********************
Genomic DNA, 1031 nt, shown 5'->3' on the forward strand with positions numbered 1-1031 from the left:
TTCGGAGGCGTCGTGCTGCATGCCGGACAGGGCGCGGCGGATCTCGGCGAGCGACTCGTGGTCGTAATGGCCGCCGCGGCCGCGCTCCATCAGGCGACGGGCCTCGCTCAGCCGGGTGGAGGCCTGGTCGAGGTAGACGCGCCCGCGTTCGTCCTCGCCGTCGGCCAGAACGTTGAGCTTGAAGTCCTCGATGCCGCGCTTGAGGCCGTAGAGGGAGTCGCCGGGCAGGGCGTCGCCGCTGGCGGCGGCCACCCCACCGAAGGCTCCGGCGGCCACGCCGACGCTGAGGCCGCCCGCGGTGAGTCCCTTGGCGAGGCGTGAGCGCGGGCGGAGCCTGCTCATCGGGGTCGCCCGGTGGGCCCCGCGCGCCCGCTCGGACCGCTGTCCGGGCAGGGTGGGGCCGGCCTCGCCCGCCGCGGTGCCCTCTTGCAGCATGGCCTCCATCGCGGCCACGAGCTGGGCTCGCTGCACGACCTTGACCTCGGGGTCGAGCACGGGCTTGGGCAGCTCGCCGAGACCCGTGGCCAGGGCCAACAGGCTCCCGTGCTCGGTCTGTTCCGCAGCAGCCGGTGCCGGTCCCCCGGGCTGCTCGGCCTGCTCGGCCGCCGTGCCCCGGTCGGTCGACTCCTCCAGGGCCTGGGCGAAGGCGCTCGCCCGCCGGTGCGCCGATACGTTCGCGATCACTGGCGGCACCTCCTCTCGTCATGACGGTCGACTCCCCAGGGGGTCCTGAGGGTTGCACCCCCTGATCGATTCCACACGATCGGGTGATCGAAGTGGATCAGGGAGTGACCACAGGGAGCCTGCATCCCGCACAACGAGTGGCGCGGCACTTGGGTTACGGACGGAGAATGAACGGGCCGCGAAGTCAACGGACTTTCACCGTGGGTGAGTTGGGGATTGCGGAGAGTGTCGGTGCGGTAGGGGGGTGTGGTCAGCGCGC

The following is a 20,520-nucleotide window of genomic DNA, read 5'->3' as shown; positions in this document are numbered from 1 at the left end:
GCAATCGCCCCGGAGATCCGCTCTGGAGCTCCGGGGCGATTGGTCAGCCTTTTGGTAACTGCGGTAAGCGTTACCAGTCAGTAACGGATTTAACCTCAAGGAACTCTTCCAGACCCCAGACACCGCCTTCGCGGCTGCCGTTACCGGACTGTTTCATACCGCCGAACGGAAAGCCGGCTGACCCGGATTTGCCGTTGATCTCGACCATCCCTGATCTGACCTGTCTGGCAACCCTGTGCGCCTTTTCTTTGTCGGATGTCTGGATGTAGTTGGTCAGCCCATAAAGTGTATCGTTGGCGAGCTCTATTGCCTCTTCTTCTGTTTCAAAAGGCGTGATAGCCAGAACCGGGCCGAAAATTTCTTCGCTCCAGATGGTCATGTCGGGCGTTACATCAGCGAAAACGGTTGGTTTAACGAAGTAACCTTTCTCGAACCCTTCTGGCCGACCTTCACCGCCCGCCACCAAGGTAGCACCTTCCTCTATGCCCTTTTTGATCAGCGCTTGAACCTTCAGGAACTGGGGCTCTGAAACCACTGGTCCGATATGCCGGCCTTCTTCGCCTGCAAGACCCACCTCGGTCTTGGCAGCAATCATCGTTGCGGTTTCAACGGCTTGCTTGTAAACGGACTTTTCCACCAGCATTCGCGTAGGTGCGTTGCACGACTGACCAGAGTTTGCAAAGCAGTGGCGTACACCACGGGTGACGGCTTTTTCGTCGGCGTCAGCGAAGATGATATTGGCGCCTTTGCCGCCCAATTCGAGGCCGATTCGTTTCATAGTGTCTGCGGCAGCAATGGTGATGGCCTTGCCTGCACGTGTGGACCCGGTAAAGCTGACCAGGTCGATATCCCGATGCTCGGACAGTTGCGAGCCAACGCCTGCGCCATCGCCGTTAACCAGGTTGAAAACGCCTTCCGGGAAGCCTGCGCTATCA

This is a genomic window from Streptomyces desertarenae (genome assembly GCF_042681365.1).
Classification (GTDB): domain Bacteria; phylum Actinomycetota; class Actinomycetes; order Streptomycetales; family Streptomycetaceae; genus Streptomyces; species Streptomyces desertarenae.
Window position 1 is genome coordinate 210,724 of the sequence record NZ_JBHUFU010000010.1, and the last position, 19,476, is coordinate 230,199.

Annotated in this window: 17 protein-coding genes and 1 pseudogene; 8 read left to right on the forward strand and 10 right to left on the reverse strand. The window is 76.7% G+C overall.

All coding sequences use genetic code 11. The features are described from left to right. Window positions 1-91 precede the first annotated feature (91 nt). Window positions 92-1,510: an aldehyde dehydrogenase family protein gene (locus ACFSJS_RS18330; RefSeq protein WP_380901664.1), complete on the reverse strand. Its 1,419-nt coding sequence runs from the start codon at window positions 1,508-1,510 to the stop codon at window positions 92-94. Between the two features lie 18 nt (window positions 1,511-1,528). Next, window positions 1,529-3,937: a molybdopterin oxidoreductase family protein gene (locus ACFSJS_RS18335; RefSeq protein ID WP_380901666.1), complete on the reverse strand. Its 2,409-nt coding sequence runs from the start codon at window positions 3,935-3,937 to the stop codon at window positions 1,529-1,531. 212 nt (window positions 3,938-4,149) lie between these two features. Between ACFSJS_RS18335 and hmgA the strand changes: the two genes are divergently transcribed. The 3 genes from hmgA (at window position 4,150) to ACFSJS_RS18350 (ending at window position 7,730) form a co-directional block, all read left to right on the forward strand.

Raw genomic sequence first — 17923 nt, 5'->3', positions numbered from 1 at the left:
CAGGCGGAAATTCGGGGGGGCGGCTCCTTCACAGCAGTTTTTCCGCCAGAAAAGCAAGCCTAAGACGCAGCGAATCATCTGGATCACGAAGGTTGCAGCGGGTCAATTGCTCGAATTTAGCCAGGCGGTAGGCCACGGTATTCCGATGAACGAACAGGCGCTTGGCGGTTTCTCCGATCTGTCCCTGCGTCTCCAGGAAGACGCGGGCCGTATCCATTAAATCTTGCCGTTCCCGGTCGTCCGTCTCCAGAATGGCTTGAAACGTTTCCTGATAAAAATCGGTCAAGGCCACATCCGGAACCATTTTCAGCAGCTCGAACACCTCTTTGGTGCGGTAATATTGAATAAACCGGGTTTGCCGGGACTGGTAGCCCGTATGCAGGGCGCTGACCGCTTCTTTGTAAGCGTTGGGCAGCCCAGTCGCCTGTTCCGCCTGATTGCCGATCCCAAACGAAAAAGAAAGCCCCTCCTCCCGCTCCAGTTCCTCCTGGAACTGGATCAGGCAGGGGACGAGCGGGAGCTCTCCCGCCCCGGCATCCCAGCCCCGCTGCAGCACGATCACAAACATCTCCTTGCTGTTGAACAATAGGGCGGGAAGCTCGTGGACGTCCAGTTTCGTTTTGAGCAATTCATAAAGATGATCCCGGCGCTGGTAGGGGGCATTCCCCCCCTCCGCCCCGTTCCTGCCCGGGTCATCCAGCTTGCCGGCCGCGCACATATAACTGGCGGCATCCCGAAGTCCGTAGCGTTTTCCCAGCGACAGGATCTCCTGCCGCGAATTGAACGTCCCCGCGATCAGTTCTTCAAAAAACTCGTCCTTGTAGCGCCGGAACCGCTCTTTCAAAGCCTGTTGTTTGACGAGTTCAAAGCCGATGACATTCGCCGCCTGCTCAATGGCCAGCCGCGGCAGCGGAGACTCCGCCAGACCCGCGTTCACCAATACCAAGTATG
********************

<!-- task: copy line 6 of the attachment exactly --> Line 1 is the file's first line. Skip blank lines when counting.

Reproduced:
Classification (GTDB): domain Bacteria; phylum Actinomycetota; class Actinomycetes; order Streptomycetales; family Streptomycetaceae; genus Streptomyces; species Streptomyces desertarenae.